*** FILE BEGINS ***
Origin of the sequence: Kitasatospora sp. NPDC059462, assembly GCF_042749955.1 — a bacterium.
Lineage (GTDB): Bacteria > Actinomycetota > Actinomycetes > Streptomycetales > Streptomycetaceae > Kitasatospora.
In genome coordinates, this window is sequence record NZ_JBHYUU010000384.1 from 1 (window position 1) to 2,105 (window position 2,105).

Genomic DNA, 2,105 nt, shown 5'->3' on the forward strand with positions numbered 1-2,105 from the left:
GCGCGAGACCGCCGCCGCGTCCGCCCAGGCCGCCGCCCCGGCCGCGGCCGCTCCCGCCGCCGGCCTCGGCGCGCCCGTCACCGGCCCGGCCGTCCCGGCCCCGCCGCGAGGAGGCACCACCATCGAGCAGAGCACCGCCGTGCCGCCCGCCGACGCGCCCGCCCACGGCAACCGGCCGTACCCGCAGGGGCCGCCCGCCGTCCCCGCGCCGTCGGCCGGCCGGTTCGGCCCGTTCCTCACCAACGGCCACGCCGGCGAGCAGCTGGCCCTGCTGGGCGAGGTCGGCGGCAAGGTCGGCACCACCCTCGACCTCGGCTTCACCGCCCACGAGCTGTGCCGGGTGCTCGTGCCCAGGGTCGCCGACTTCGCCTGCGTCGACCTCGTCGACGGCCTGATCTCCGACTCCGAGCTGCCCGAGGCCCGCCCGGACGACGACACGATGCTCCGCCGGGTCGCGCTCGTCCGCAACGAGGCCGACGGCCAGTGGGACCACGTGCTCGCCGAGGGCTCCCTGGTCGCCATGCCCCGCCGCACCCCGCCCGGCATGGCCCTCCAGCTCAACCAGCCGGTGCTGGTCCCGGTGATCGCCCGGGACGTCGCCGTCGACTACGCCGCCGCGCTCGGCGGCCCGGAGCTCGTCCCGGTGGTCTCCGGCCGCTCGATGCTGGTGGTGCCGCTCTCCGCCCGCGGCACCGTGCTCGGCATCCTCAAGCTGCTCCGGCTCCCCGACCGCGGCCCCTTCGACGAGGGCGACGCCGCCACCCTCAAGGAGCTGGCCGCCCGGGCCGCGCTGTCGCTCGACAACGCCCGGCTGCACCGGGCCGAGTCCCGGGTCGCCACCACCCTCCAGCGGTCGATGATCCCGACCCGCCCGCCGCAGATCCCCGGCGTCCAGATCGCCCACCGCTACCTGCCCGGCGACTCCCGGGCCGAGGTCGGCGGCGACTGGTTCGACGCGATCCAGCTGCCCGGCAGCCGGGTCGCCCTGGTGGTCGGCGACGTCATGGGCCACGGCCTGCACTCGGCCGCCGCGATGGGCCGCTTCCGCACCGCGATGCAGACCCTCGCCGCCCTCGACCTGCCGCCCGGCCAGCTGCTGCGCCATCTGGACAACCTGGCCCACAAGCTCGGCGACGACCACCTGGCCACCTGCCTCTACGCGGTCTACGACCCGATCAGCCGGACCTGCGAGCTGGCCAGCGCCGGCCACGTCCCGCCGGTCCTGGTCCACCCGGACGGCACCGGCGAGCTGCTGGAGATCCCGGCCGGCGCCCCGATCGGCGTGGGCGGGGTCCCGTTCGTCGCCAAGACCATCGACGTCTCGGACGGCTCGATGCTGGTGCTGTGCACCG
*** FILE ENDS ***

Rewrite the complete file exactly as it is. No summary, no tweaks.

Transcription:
Origin of the sequence: Kitasatospora sp. NPDC059462, assembly GCF_042749955.1 — a bacterium.
Lineage (GTDB): Bacteria > Actinomycetota > Actinomycetes > Streptomycetales > Streptomycetaceae > Kitasatospora.
In genome coordinates, this window is sequence record NZ_JBHYUU010000384.1 from 1 (window position 1) to 2,105 (window position 2,105).

Genomic DNA, 2,105 nt, shown 5'->3' on the forward strand with positions numbered 1-2,105 from the left:
GCGCGAGACCGCCGCCGCGTCCGCCCAGGCCGCCGCCCCGGCCGCGGCCGCTCCCGCCGCCGGCCTCGGCGCGCCCGTCACCGGCCCGGCCGTCCCGGCCCCGCCGCGAGGAGGCACCACCATCGAGCAGAGCACCGCCGTGCCGCCCGCCGACGCGCCCGCCCACGGCAACCGGCCGTACCCGCAGGGGCCGCCCGCCGTCCCCGCGCCGTCGGCCGGCCGGTTCGGCCCGTTCCTCACCAACGGCCACGCCGGCGAGCAGCTGGCCCTGCTGGGCGAGGTCGGCGGCAAGGTCGGCACCACCCTCGACCTCGGCTTCACCGCCCACGAGCTGTGCCGGGTGCTCGTGCCCAGGGTCGCCGACTTCGCCTGCGTCGACCTCGTCGACGGCCTGATCTCCGACTCCGAGCTGCCCGAGGCCCGCCCGGACGACGACACGATGCTCCGCCGGGTCGCGCTCGTCCGCAACGAGGCCGACGGCCAGTGGGACCACGTGCTCGCCGAGGGCTCCCTGGTCGCCATGCCCCGCCGCACCCCGCCCGGCATGGCCCTCCAGCTCAACCAGCCGGTGCTGGTCCCGGTGATCGCCCGGGACGTCGCCGTCGACTACGCCGCCGCGCTCGGCGGCCCGGAGCTCGTCCCGGTGGTCTCCGGCCGCTCGATGCTGGTGGTGCCGCTCTCCGCCCGCGGCACCGTGCTCGGCATCCTCAAGCTGCTCCGGCTCCCCGACCGCGGCCCCTTCGACGAGGGCGACGCCGCCACCCTCAAGGAGCTGGCCGCCCGGGCCGCGCTGTCGCTCGACAACGCCCGGCTGCACCGGGCCGAGTCCCGGGTCGCCACCACCCTCCAGCGGTCGATGATCCCGACCCGCCCGCCGCAGATCCCCGGCGTCCAGATCGCCCACCGCTACCTGCCCGGCGACTCCCGGGCCGAGGTCGGCGGCGACTGGTTCGACGCGATCCAGCTGCCCGGCAGCCGGGTCGCCCTGGTGGTCGGCGACGTCATGGGCCACGGCCTGCACTCGGCCGCCGCGATGGGCCGCTTCCGCACCGCGATGCAGACCCTCGCCGCCCTCGACCTGCCGCCCGGCCAGCTGCTGCGCCATCTGGACAACCTGGCCCACAAGCTCGGCGACGACCACCTGGCCACCTGCCTCTACGCGGTCTACGACCCGATCAGCCGGACCTGCGAGCTGGCCAGCGCCGGCCACGTCCCGCCGGTCCTGGTCCACCCGGACGGCACCGGCGAGCTGCTGGAGATCCCGGCCGGCGCCCCGATCGGCGTGGGCGGGGTCCCGTTCGTCGCCAAGACCATCGACGTCTCGGACGGCTCGATGCTGGTGCTGTGCACCG